Academic journal article Historical Journal of Massachusetts

Captives on the Move: Tracing the Transatlantic Movements of Africans from the Caribbean to Colonial New England

Academic journal article Historical Journal of Massachusetts

Captives on the Move: Tracing the Transatlantic Movements of Africans from the Caribbean to Colonial New England

Article excerpt

Editor's Introduction: This article explores the many ways that West Africans arrived in New England by way of the British American Caribbean during the seventeenth and eighteenth centuries. Rather than being shipped directly from Africa, Africans who arrived in New England were usually the "residue" or leftover human cargo from these Guinea voyages. Small numbers of Africans were shipped with the rum and sugar sent back to New England as part of the provisions and carrying trade. Africans who arrived in New England by these circuitous migrations were the captive cousins of the hundreds of thousands of Africans who labored on Caribbean sugar plantations. They shared ethnic origin, language, cultural, and spiritual beliefs and practices as well as kinship connections. This article argues that the propensity to resist enslavement often found in the Caribbean was also true of enslaved Africans in New England.

Historians agree that most enslaved Africans who lived in colonial New England were transshipped from the Caribbean, namely from the British colonies of Barbados, Jamaica, Antigua, and Nevis. Robert S. Desrochers concluded that one-third of the slaves imported to Massachusetts in the 1700s came directly from Barbados.1 In The Akan Diaspora in the Americas (2010), Kwasi Konadu also found that enslaved blacks in Boston came from Barbados and Jamaica. However, Konadu does not make a connection between the Gold Coast presence in Boston and the incidences of slave rebellion in that colonial town.2 The most well-known authority on New England slavery, Lorenzo Johnston Greene, documents the myriad ways that enslaved Africans in New England resisted slavery, from running away to poisoning, arson and murder. However, he does not link the incidences of slave resistance in New England to the presence of Africans who had been "seasoned" in the Caribbean and had therefore participated in or at least witnessed acts of rebellion before being transshipped to New England.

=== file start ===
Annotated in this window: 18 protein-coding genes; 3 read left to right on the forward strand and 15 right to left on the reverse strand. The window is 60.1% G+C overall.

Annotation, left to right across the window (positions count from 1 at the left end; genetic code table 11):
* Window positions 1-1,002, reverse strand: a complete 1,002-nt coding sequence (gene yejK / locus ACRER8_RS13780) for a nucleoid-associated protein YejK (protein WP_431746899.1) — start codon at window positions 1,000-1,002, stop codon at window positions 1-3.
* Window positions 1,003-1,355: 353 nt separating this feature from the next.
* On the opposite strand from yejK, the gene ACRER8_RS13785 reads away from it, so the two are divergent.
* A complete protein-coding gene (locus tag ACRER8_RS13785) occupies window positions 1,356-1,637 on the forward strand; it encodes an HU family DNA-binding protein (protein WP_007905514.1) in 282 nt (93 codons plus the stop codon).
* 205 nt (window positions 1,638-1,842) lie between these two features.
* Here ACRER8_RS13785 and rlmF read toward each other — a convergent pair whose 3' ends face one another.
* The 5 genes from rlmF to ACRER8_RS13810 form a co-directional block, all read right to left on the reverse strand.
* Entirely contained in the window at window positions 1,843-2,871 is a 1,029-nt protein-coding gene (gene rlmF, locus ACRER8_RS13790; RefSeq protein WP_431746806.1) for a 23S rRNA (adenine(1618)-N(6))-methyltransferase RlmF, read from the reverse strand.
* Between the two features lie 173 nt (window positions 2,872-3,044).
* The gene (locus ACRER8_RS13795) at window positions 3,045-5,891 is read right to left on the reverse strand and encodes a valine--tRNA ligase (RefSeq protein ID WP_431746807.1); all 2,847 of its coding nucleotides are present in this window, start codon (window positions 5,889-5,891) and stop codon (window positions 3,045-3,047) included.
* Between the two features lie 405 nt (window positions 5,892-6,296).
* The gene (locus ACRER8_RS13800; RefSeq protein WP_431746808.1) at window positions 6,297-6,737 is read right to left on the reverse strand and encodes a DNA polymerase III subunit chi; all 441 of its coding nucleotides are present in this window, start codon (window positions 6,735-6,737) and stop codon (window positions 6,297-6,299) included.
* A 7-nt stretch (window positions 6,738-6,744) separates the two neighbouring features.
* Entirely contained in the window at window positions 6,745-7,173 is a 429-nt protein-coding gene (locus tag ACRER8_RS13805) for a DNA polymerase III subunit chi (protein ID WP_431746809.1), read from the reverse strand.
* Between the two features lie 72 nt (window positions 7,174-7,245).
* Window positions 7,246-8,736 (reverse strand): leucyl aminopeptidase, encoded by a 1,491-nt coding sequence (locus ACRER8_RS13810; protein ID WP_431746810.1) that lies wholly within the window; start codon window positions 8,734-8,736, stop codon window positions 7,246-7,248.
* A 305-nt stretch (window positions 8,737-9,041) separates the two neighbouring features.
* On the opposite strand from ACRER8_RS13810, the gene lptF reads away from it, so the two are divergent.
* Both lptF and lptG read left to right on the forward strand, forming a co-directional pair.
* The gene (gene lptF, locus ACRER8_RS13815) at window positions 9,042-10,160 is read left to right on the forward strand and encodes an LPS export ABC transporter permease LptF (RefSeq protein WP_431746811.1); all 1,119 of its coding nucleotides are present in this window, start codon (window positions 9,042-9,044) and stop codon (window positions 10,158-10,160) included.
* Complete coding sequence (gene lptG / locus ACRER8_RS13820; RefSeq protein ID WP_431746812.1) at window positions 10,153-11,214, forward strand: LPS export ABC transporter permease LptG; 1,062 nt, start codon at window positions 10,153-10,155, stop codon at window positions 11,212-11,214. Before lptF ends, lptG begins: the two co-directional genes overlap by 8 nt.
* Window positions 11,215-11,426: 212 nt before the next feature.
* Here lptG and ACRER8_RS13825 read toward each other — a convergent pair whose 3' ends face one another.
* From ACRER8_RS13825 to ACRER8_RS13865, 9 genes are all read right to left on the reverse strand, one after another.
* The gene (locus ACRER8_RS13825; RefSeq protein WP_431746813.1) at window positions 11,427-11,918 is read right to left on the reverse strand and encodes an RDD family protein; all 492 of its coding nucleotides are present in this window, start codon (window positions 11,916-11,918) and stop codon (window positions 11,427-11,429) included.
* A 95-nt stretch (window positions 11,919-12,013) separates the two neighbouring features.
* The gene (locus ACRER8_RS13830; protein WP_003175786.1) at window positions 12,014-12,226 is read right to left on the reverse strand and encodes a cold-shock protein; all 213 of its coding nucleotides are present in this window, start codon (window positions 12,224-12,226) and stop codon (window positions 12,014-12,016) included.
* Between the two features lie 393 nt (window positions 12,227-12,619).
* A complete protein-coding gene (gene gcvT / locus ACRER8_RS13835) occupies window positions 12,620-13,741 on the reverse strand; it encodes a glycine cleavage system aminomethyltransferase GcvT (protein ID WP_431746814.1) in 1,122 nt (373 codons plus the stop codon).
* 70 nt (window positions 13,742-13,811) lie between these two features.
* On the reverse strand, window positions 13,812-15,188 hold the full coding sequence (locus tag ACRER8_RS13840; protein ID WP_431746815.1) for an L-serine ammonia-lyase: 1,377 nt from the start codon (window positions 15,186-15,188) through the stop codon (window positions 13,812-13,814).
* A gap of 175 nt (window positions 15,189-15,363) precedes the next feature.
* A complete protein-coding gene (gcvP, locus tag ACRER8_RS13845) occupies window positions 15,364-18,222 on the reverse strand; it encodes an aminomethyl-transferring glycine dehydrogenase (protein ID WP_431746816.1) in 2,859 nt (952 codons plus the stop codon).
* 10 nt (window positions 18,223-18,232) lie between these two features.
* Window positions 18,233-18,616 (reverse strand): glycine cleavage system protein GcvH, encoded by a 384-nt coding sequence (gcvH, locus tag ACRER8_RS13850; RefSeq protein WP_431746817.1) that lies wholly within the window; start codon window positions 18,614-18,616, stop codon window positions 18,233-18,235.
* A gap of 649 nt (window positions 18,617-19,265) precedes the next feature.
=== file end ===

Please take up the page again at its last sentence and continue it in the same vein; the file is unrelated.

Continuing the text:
In this article, Dr. Kerima Lewis attempts to make an ethnic and cultural link between Africans in New England and the Caribbean by demonstrating that acts ofresistance were in the repertoire of many enslaved West Africans no matter their location, whether in New England or the Caribbean. At the same time, she documents the many prominent New England families who became involved with importing these rebellious slaves from the Caribbean to New England.

Africans held in slavery in New England shared a close ethnic affinity with Caribbean slaves. Slave traders from Massachusetts as well as Rhode Island exchanged gallons of rum, a variety of foodstuffs, and dry goods for Africans along the West African or "Guinea Coast." Although most Africans purchased in the transatlantic slave trade were sold in large allotments to anxiously waiting Caribbean sugar planters, many slave ship captains regularly brought along a few Africans when they returned to Boston and Newport.3

Thus, enslaved Africans who arrived in New England colonies were "part and parcel" of the hundreds of thousands of Africans delivered to the Caribbean during the seventeenth and eighteenth centuries. Although separated by the expanse of the Atlantic Ocean, these captive cousins shared languages, worldviews, and kinship ties as well as spiritual ideas. Since they shared both an ethnic and cultural relatedness, it follows that those in New England would have exhibited a similar propensity for resistance typically attributed to enslaved Africans in the Caribbean.

Africans who were transshipped from the Caribbean on New England slave ships were often labeled "refuse" because they were children, aged, sickly, or those known to be rebellious. Caribbean planters enjoyed the privilege of purchasing the more physically robust West Africans for their sugar plantations while the "residue" or "leftovers" were often sold to interested buyers in New England.4 Acts of slave resistance occurred in different ways in various locations across the Atlantic, from slave rebellions organized on the coast of West Africa to slave ships during the Middle Passage and upon their arrival in the Americas. …

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